The Raphael Remedy

When Your Problems Are Not Your Fault

by | Apr 14, 2016 | Counseling

One of the facts of life is that it’s not fair. Things happen that we’re not necessarily responsible for and yet can be affected by deeply. Our first parents, Adam and Eve, sinned and we each carry the burden of that Original Sin, leaving us weakened toward actual sins in our own lives. It’s the reality of the human condition.

Parents sin. They’re human. Often children carry the scars of such sins which can sometimes be crippling. And too often they simply pay them forward and burden the next generation with patterns and problems that were not of their making and the cycle continues generation after generation.

One of the most difficult things to work with in therapy is the sense that “this is not my fault and it’s not fair that I need to go to therapy”. Certainly there’s truth to that. Children don’t ask to be physically, emotionally, or sexually abused. When friends betray us or people bully us in school it’s not our fault. Even when unspoken, this feeling can sometimes short circuit success in therapy. In order to be healed and find happiness we need to move past that and find solutions.

That being said, your problems may not be your fault, but finding solutions is your responsibility. Fair or unfair, that’s simply the way it is.

Consider this analogy: you’re riding your bike on a country road. Suddenly a careless driver hits you and knocks you off the road. You land in a ditch with a broken leg. Not too many cars go by and no one saw the accident. You have choices now. You can lay there in the ditch insisting this is not your fault and the driver should come back and take care of you but the driver is long gone.

The driver might not even realize that they hit you, as unbelievable as that may sound to you. It could have been some old Mr. Magoo type without a clue. But the first step in getting help is to realize that you need to take responsibility, drag yourself to the side of the road, and flag someone down. Once help arrives you may be taken to the hospital and your injuries may require surgery and maybe months or years of physical therapy to get you back into right working order. To refuse to do that on the grounds that it wasn’t your fault would be self-defeating, at best. Insisting the driver do it for you would be equally useless, even if he were very sorry and very willing. And even if the driver were willing to pay for the therapy, the work of rebuilding yourself still falls on you.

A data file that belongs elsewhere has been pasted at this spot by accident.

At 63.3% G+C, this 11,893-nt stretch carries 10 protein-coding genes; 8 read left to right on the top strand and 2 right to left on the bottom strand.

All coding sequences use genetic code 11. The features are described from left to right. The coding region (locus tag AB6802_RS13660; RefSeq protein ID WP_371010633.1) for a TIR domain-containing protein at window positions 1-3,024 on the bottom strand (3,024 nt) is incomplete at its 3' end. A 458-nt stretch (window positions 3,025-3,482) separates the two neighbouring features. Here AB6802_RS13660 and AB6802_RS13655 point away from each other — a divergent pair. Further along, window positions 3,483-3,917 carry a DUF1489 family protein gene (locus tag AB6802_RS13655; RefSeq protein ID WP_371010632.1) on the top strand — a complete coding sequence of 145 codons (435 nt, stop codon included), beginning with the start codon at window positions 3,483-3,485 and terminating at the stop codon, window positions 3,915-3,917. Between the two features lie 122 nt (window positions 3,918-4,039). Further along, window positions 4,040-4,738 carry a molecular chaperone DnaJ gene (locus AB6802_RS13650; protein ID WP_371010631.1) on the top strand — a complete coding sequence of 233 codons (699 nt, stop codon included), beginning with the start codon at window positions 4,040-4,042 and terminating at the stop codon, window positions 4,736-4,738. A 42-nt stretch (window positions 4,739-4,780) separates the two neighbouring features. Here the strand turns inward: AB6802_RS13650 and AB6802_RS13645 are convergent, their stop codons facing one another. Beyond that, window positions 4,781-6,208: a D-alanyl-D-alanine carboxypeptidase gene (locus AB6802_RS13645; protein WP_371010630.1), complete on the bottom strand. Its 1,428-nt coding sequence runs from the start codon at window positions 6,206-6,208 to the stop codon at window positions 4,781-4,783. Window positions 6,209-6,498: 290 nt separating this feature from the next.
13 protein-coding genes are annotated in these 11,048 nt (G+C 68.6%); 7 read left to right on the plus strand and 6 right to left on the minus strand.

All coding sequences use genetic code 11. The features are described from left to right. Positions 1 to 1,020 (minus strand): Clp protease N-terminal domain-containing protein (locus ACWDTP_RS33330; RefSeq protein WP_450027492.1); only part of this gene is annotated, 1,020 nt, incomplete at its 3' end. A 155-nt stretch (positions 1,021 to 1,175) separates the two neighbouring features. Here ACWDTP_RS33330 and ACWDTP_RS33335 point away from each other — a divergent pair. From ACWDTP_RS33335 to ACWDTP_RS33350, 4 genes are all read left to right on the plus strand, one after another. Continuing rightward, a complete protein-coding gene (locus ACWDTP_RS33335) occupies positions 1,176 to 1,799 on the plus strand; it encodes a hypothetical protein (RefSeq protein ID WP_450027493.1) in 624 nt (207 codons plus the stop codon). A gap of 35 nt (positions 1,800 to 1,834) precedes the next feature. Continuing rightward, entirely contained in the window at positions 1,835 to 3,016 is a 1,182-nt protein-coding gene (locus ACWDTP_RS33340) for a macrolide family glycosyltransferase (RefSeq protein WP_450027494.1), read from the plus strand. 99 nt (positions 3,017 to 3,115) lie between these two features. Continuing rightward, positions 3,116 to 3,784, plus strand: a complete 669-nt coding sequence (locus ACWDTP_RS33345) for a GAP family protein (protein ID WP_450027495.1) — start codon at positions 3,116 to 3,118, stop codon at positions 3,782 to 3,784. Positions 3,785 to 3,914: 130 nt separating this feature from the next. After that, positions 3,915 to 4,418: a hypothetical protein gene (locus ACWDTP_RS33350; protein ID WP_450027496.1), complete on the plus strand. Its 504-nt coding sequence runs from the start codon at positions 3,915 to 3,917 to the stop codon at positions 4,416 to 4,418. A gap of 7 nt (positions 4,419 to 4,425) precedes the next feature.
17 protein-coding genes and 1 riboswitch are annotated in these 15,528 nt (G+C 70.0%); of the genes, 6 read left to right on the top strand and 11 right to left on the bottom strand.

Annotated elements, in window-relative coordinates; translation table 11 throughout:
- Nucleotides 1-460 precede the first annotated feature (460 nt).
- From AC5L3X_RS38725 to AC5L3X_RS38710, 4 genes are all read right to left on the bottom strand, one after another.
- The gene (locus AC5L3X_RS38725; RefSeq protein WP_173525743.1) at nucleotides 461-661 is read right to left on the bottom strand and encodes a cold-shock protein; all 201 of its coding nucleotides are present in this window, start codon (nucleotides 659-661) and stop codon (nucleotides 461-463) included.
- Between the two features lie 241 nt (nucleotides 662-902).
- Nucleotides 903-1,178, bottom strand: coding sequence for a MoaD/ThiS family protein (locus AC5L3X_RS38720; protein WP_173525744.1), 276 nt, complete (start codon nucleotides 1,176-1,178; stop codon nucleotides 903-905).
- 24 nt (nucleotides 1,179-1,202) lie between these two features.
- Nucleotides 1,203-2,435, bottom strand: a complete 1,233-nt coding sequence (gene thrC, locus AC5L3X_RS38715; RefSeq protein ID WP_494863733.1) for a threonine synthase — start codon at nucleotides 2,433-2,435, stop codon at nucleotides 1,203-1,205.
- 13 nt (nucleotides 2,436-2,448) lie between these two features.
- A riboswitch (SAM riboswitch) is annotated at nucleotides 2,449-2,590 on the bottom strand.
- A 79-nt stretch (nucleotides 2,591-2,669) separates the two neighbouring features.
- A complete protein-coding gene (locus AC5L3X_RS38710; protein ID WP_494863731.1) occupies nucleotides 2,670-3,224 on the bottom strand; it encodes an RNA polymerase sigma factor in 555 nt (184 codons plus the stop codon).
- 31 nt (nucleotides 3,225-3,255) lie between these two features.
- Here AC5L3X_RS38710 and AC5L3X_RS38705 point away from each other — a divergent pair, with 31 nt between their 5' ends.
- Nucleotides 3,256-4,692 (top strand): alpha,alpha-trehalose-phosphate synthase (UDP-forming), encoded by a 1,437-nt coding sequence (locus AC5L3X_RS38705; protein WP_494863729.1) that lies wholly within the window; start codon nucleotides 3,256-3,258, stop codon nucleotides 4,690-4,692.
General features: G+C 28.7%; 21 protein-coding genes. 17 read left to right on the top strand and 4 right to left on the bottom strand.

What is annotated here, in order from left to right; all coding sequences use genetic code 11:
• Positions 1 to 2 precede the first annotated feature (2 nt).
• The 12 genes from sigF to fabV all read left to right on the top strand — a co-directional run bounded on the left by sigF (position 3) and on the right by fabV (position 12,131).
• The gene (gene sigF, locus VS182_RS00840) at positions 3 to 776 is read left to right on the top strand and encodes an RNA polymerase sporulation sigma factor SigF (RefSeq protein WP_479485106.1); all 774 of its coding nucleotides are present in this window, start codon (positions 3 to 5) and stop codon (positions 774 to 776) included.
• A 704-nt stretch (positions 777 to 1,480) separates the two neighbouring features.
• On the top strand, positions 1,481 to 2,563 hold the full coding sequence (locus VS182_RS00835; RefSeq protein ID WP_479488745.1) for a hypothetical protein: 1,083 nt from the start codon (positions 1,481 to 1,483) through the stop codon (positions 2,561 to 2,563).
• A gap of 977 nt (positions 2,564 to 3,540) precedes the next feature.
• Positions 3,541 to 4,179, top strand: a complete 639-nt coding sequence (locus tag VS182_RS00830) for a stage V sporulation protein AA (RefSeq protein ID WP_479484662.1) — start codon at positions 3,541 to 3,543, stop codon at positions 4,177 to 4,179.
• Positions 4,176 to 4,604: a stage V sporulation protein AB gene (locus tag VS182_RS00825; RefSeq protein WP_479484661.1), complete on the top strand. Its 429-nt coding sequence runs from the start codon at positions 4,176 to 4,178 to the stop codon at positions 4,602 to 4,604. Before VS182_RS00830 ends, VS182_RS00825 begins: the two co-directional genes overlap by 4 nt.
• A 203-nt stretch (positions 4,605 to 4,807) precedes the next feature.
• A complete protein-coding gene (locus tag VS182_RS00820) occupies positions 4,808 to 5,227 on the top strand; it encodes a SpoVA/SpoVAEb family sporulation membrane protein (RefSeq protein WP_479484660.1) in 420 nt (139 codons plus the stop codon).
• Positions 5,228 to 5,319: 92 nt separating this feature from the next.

We have to realize something and really take it to heart. God works all things for the good of those who love Him. All things. God uses what’s unfair as the fertilizer for victory. The more unfair, the more nutrients are packed into the soil to grow into glory. Joseph in the Old Testament was sold into slavery by jealous brothers. He was thrown into prison under false charges. Because of all of that, he was in a position to save the Jewish people from famine. They meant it for evil but God meant it for good.

Jesus, crucified for our sins, brought about the triumph of life over death, mercy over justice, goodness over evil. Sure, we’re told to offer up our sufferings in union with the cross but let’s face it, it’s easier to offer up that toothache or stubbed toe. Grappling with injustice is a different ballgame. But it’s in picking up the cross of injustice that we receive forgiveness for our own sins and learn to forgive the sins that others committed against us. It is only in that way that patterns are broken and we find freedom. Talking to a counselor who understands and shares this faith perspective can be a huge help in overcoming. We’re called to take responsibility, but we don’t have to go it alone.

As we live the Easter mystery, keep that in mind. We’re a resurrection people and all of the injustices and persecutions that so many are enduring today are the seeds of resurrection and peace. Trust. Trust. He is with us.




Allison Ricciardi, LMHC
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